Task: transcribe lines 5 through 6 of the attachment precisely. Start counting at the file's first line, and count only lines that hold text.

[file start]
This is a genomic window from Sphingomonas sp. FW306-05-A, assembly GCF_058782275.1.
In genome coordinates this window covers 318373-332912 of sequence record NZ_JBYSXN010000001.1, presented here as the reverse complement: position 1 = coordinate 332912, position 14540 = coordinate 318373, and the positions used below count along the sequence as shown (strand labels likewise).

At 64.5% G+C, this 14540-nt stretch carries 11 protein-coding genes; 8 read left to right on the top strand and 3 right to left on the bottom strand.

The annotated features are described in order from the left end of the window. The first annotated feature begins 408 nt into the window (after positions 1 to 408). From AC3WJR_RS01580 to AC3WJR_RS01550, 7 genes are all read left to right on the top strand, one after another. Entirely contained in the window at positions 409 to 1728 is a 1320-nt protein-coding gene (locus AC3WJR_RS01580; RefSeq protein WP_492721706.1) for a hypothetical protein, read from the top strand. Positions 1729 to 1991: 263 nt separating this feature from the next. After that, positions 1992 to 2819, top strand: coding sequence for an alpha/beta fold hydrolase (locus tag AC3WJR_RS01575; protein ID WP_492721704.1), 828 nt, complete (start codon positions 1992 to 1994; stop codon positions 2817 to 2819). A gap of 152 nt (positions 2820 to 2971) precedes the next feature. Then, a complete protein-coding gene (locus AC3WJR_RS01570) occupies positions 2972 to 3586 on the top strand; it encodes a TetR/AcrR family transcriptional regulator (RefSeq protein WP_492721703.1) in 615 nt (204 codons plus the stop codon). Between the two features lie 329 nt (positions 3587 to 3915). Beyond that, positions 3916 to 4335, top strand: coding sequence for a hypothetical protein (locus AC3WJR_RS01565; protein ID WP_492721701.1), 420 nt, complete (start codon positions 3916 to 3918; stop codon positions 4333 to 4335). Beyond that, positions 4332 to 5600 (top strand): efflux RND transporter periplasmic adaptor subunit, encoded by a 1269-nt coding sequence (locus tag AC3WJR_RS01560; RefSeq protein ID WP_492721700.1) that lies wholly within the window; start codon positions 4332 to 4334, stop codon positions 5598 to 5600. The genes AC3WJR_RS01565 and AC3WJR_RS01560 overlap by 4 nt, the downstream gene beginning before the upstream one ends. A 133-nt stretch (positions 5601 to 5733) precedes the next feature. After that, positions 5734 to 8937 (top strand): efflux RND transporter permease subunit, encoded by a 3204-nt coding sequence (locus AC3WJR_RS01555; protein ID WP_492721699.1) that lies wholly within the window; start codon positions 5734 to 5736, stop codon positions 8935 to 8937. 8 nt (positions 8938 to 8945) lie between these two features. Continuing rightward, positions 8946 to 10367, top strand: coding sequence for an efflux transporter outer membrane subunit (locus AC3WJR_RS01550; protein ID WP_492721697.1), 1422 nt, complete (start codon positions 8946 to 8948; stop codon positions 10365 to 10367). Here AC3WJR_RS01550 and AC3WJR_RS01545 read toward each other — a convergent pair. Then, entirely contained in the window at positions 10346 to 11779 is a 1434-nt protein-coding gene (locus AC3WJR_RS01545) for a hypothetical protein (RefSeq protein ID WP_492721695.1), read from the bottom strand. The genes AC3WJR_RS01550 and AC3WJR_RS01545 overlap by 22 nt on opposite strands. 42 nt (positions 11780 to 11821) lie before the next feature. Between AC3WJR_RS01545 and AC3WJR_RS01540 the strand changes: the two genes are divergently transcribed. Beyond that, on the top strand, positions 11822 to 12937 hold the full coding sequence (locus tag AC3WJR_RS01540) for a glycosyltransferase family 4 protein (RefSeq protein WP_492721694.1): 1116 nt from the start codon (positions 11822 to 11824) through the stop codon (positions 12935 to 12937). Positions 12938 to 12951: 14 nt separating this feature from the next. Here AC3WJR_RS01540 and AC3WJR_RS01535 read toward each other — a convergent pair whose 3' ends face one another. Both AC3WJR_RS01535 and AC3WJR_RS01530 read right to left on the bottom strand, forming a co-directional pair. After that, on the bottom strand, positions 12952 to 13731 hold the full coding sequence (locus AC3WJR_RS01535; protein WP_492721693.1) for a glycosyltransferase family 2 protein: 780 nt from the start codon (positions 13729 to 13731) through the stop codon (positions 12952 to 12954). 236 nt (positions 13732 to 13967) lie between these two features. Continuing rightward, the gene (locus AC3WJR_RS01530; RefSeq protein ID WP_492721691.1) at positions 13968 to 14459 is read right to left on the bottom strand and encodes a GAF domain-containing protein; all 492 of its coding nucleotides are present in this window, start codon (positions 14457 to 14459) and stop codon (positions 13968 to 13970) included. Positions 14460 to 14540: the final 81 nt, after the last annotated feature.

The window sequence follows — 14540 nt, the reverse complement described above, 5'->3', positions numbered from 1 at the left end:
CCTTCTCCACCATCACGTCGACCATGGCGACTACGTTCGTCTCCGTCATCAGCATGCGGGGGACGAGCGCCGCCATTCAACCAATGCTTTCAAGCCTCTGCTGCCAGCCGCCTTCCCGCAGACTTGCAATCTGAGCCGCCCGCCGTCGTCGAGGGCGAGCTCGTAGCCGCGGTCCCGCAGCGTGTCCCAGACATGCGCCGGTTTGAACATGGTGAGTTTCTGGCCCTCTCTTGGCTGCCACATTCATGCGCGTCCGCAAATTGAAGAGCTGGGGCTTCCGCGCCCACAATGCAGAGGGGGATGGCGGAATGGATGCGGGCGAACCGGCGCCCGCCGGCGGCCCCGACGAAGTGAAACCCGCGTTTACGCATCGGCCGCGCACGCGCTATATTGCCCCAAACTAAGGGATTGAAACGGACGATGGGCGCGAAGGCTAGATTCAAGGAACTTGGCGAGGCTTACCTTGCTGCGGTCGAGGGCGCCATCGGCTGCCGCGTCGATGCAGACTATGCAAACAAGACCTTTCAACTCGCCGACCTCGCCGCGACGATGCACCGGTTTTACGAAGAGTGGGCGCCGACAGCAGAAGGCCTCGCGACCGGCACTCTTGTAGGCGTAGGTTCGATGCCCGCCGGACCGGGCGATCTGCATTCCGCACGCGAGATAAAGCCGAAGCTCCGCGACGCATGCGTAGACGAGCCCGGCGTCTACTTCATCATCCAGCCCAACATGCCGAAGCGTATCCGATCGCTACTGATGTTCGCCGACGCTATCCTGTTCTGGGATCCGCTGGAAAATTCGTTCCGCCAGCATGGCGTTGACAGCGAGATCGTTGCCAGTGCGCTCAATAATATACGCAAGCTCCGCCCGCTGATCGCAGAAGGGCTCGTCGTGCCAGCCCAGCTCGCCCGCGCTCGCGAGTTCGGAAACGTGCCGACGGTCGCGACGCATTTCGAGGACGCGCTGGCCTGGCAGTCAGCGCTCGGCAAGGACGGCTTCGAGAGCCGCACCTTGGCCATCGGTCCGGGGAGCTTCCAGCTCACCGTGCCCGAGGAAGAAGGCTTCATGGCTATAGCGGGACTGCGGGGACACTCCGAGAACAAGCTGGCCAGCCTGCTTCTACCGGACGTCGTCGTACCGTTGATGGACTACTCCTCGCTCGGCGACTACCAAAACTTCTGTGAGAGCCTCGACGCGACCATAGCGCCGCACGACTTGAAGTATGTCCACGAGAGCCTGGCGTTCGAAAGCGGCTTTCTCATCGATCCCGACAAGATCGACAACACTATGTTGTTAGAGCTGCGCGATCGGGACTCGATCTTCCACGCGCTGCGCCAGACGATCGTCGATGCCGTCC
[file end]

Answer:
The window sequence follows — 14540 nt, the reverse complement described above, 5'->3', positions numbered from 1 at the left end:
CCTTCTCCACCATCACGTCGACCATGGCGACTACGTTCGTCTCCGTCATCAGCATGCGGGGGACGAGCGCCGCCATTCAACCAATGCTTTCAAGCCTCTGCTGCCAGCCGCCTTCCCGCAGACTTGCAATCTGAGCCGCCCGCCGTCGTCGAGGGCGAGCTCGTAGCCGCGGTCCCGCAGCGTGTCCCAGACATGCGCCGGTTTGAACATGGTGAGTTTCTGGCCCTCTCTTGGCTGCCACATTCATGCGCGTCCGCAAATTGAAGAGCTGGGGCTTCCGCGCCCACAATGCAGAGGGGGATGGCGGAATGGATGCGGGCGAACCGGCGCCCGCCGGCGGCCCCGACGAAGTGAAACCCGCGTTTACGCATCGGCCGCGCACGCGCTATATTGCCCCAAACTAAGGGATTGAAACGGACGATGGGCGCGAAGGCTAGATTCAAGGAACTTGGCGAGGCTTACCTTGCTGCGGTCGAGGGCGCCATCGGCTGCCGCGTCGATGCAGACTATGCAAACAAGACCTTTCAACTCGCCGACCTCGCCGCGACGATGCACCGGTTTTACGAAGAGTGGGCGCCGACAGCAGAAGGCCTCGCGACCGGCACTCTTGTAGGCGTAGGTTCGATGCCCGCCGGACCGGGCGATCTGCATTCCGCACGCGAGATAAAGCCGAAGCTCCGCGACGCATGCGTAGACGAGCCCGGCGTCTACTTCATCATCCAGCCCAACATGCCGAAGCGTATCCGATCGCTACTGATGTTCGCCGACGCTATCCTGTTCTGGGATCCGCTGGAAAATTCGTTCCGCCAGCATGGCGTTGACAGCGAGATCGTTGCCAGTGCGCTCAATAATATACGCAAGCTCCGCCCGCTGATCGCAGAAGGGCTCGTCGTGCCAGCCCAGCTCGCCCGCGCTCGCGAGTTCGGAAACGTGCCGACGGTCGCGACGCATTTCGAGGACGCGCTGGCCTGGCAGTCAGCGCTCGGCAAGGACGGCTTCGAGAGCCGCACCTTGGCCATCGGTCCGGGGAGCTTCCAGCTCACCGTGCCCGAGGAAGAAGGCTTCATGGCTATAGCGGGACTGCGGGGACACTCCGAGAACAAGCTGGCCAGCCTGCTTCTACCGGACGTCGTCGTACCGTTGATGGACTACTCCTCGCTCGGCGACTACCAAAACTTCTGTGAGAGCCTCGACGCGACCATAGCGCCGCACGACTTGAAGTATGTCCACGAGAGCCTGGCGTTCGAAAGCGGCTTTCTCATCGATCCCGACAAGATCGACAACACTATGTTGTTAGAGCTGCGCGATCGGGACTCGATCTTCCACGCGCTGCGCCAGACGATCGTCGATGCCGTCC